Is climate change denial immoral? US Episcopal Church says yes.

The head of the Episcopal Church in the United States says that addressing climate change is on a moral par with the civil rights movement. How many more religious organizations will follow suit?   

Seth Perlman/AP
Corn stalks struggling from lack of rain and a heat wave lie flat on the ground in Farmingdale, Ill. in July 2012.
Jay LaPrete/AP/File
Katharine Jefferts Schori the then-newly-elected 26th presiding bishop of the Episcopal Church speaks to the House of Deputies after her confirmation vote in Columbus, Ohio, June 18, 2006. Jefferts Schori called out climate change denial as an immoral behavior this week.

The Episcopal Church is putting its foot down on climate change denial. 

One of the most powerful women in Christianity, US Episcopal church Presiding Bishop Katharine Jefferts Schori, told the Guardian that climate change denial amounts to denying God's gift of knowledge. An oceanographer before being ordained, Bishop Jefferts Schori says she wants to use her influence as the head of a church to influence others to take action to stop climate change.

“I really hope to motivate average Episcopalians to see the severity of this issue, the morality of this issue,” Bishop Jefferts Schori told the Guardian. “Turning the ship in another direction requires the consolidated efforts of many people who are moving in the same direction.”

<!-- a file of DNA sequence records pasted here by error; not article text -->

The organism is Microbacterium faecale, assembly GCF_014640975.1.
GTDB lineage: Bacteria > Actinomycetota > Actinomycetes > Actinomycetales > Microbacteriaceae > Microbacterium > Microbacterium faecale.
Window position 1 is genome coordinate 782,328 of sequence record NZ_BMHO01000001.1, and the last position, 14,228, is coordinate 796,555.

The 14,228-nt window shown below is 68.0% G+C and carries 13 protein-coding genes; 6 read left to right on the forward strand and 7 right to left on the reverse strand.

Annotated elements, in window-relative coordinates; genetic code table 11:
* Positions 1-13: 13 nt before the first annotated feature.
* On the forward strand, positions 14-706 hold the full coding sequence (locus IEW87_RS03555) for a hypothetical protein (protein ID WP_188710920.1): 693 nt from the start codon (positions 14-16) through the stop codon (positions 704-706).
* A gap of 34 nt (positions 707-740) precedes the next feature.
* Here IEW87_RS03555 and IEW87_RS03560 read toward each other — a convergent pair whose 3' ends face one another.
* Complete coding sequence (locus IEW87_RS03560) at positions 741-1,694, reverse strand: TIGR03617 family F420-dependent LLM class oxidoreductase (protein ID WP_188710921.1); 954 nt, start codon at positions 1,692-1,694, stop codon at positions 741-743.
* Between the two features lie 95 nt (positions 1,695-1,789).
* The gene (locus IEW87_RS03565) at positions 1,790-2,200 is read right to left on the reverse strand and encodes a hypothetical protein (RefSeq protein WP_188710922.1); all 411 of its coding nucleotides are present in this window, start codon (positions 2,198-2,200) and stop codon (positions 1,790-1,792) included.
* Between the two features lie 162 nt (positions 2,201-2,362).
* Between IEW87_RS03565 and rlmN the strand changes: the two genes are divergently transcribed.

The church hosted a webcast on Tuesday to encourage church members to lobby their legislators to do more to stop climate change. The webcast also provided suggestions how members could reduce their personal carbon footprint. Jefferts Schori said in her interview with the Guardian that, for many in the developing world, the effects of climate change are already a threat to their survival.

“It is in that sense much like the civil rights movement in this country where we are attending to the rights of all people and the rights of the earth to continue to be a flourishing place,” Jefferts Schori told the Guardian. “It is certainly a moral issue in terms of the impacts on the poorest and most vulnerable around the world already.”

Bishop Jefferts Schori heads a church with just under 2 million members. Having broke with the Church of England in the American Revolution, the US Episcopal Church is part of the Anglican Communion, which, with 80 million members worldwide, is the world's third largest Christian communion after the Roman Catholic Church and the Eastern Orthodox Church.


Pope Francis is expected to release an edict in June or July that will speak to the need for Christians and non-Christians alike to understand the consequences of inaction on climate change. 

The New York Times reported that the Pope will meet with United Nations Secretary-General Ban Ki-moon and his staff to discuss climate change's impact on the poor, before addressing the UN General Assembly and the US Congress in September.